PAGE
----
66

 
66

 

 
63

 
63

Cash provided by operations
 
3,003

 
10

 
3,013

 
2,968

 
64

 
3,032

 
1,824

 
108

 
1,932

Effect of exchange rate changes on cash and equivalents
 
1

 
(10
)
 
(9
)
 
100

 
(64
)
 
36

 
67

 
(108
)
 
(41
)
Net (decrease) increase in cash and equivalents
 
(1,117
)
 

 
(1,117
)
 
1,083

 

 
1,083

 
377

 

 
377

Cash and equivalents, beginning of year
 
3,337

 

 
3,337

 
2,254

 

 
2,254

 
1,877

 

 
1,877

CASH AND EQUIVALENTS, END OF YEAR
 
$
2,220

 
$

 
$
2,220

 
$
3,337

 
$

 
$
3,337

 
$
2,254

 
$

 
$
2,254

Recently Issued Accounting Standards
In May 2014, the Financial Accounting Standards Board ("FASB") issued an accounting standards update that replaces existing revenue recognition guidance. Among other things, the updated guidance requires companies to recognize revenue in a way that depicts the transfer of promised goods or services to customers in an amount that reflects the consideration to which the entity expects to be entitled in exchange for those goods or services. The new guidance is effective for the Company beginning June 1, 2017 and early adoption is not permitted. The Company is currently evaluating the effect the guidance will have on the Consolidated Financial Statements.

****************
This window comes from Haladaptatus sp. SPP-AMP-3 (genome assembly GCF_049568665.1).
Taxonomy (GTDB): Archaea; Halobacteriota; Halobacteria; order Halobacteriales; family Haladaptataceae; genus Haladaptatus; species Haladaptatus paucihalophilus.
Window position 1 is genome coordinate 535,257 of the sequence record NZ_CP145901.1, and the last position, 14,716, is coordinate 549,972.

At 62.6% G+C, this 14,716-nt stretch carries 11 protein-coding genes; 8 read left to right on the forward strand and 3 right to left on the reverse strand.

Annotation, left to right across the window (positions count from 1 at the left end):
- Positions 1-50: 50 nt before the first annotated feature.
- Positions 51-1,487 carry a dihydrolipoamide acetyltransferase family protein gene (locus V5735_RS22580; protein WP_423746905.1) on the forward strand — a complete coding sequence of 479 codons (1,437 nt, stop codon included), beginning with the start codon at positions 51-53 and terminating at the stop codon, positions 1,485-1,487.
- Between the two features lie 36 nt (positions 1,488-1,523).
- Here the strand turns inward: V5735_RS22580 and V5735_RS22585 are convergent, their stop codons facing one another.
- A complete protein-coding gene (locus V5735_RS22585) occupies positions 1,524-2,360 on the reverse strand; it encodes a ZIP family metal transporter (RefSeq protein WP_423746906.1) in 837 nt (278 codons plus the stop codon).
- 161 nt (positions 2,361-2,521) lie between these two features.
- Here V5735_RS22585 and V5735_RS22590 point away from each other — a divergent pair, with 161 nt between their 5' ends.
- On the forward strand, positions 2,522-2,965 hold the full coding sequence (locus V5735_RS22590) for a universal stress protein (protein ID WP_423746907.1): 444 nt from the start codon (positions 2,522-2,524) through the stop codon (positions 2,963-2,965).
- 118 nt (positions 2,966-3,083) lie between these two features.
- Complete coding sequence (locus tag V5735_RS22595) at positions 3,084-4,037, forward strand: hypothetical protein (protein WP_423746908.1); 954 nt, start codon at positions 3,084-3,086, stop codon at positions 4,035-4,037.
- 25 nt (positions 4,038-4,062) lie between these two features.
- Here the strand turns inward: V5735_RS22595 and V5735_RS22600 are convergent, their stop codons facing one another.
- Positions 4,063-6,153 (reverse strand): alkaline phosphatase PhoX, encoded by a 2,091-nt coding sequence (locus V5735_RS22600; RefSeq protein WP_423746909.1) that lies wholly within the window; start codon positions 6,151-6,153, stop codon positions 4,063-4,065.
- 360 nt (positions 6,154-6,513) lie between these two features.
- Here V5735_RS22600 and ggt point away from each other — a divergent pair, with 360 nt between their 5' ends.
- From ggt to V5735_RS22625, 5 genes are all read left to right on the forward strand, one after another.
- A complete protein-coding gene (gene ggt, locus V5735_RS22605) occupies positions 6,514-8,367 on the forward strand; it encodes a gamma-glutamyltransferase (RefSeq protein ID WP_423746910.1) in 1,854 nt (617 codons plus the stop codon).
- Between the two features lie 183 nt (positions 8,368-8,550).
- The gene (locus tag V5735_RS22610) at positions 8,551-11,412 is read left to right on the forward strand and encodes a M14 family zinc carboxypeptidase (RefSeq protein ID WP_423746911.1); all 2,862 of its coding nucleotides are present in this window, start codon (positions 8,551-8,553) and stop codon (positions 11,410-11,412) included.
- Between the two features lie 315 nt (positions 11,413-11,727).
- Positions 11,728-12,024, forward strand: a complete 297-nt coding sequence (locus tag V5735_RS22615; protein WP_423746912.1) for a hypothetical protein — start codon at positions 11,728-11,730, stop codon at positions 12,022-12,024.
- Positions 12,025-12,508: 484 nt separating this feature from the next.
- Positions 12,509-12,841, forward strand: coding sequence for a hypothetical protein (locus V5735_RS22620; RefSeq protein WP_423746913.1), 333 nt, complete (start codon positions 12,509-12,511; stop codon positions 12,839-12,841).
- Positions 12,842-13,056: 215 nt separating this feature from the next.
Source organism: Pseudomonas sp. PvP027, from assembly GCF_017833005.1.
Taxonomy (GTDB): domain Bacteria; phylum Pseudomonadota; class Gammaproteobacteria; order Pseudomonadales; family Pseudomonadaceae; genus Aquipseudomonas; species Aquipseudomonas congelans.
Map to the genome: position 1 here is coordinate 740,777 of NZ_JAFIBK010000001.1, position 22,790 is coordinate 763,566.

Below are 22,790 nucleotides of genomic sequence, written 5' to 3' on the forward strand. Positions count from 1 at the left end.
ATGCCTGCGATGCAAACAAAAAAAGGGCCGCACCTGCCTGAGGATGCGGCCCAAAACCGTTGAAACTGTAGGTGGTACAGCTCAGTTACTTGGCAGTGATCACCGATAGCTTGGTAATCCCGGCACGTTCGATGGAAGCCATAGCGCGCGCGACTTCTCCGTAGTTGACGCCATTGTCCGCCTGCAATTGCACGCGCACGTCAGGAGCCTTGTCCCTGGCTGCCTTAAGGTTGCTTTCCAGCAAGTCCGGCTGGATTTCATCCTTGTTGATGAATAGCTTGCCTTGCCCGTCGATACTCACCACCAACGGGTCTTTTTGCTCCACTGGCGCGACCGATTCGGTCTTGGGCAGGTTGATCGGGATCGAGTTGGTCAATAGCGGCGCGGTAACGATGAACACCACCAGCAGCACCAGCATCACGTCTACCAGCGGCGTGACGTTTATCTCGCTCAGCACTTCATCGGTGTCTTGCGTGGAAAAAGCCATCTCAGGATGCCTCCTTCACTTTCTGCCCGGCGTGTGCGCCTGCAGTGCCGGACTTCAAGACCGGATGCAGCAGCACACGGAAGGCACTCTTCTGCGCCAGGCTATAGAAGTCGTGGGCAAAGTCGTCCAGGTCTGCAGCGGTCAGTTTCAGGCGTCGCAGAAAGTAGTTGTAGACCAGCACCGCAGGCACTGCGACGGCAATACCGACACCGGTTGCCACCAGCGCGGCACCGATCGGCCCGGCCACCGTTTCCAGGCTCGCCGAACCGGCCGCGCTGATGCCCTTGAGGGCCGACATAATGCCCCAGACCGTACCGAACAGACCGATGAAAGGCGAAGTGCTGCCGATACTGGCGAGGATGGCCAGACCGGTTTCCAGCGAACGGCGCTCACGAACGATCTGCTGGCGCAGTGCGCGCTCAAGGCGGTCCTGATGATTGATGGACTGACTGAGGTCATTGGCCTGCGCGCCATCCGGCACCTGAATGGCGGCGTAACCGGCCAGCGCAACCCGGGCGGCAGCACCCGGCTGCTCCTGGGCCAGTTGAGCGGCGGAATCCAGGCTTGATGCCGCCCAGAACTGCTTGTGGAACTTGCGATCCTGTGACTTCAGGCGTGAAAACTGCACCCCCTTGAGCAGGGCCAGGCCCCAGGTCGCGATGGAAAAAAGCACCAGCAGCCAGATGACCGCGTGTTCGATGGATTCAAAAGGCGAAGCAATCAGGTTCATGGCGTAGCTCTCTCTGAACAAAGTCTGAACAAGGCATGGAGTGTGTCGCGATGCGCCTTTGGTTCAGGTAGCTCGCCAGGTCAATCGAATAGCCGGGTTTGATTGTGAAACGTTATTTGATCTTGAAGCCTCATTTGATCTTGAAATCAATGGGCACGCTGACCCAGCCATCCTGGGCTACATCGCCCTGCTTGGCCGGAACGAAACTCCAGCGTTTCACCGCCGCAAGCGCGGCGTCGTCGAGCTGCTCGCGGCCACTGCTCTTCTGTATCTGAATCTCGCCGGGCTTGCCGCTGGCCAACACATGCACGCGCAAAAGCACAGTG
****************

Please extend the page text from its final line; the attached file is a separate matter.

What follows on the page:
NOTE 2 — Inventories
Inventory balances of $4,246 million and $3,947 million at February 28, 2015 and May 31, 2014, respectively, were substantially all finished goods.

10


NOTE 3 — Accrued Liabilities
Accrued liabilities included the following:
 
 
As of February 28,
 
As of May 31,
(In millions)
 
2015
 
2014
Compensation and benefits, excluding taxes
 
$
849

 
$
782

Collateral received from counterparties to hedging instruments
 
769

 

Endorsement compensation
 
315

 
328

Dividends payable
 
241

 
209

Taxes other than income taxes
 
237

 
204

Fair value of derivatives
 
167

 
85

Advertising and marketing
 
126

 
133

Import and logistics costs
 
111

 
127

Other(1)
 
748

 
623

TOTAL ACCRUED LIABILITIES
 
$
3,563

 
$
2,491

(1)
Other consists of various accrued expenses with no individual item accounting for more than 5% of the total Accrued liabilities balance at February 28, 2015 and May 31, 2014.
NOTE 4 — Fair Value Measurements